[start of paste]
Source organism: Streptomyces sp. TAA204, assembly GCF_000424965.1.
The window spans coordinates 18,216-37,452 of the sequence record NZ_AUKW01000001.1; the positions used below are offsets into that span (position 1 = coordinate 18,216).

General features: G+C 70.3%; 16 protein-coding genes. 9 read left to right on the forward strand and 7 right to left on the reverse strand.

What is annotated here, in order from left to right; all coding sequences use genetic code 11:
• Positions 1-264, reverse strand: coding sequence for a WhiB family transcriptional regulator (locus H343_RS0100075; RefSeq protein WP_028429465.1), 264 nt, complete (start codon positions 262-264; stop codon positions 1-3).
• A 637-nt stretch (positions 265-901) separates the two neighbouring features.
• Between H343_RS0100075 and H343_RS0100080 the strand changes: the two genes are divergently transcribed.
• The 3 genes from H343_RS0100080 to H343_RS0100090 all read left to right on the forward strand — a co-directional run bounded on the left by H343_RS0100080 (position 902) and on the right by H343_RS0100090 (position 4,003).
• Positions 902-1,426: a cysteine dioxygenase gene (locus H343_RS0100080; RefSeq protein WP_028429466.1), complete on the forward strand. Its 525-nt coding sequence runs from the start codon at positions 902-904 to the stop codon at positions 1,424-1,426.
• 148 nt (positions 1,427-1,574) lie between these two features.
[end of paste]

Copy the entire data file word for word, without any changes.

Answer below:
Source organism: Streptomyces sp. TAA204, assembly GCF_000424965.1.
The window spans coordinates 18,216-37,452 of the sequence record NZ_AUKW01000001.1; the positions used below are offsets into that span (position 1 = coordinate 18,216).

General features: G+C 70.3%; 16 protein-coding genes. 9 read left to right on the forward strand and 7 right to left on the reverse strand.

What is annotated here, in order from left to right; all coding sequences use genetic code 11:
• Positions 1-264, reverse strand: coding sequence for a WhiB family transcriptional regulator (locus H343_RS0100075; RefSeq protein WP_028429465.1), 264 nt, complete (start codon positions 262-264; stop codon positions 1-3).
• A 637-nt stretch (positions 265-901) separates the two neighbouring features.
• Between H343_RS0100075 and H343_RS0100080 the strand changes: the two genes are divergently transcribed.
• The 3 genes from H343_RS0100080 to H343_RS0100090 all read left to right on the forward strand — a co-directional run bounded on the left by H343_RS0100080 (position 902) and on the right by H343_RS0100090 (position 4,003).
• Positions 902-1,426: a cysteine dioxygenase gene (locus H343_RS0100080; RefSeq protein WP_028429466.1), complete on the forward strand. Its 525-nt coding sequence runs from the start codon at positions 902-904 to the stop codon at positions 1,424-1,426.
• 148 nt (positions 1,427-1,574) lie between these two features.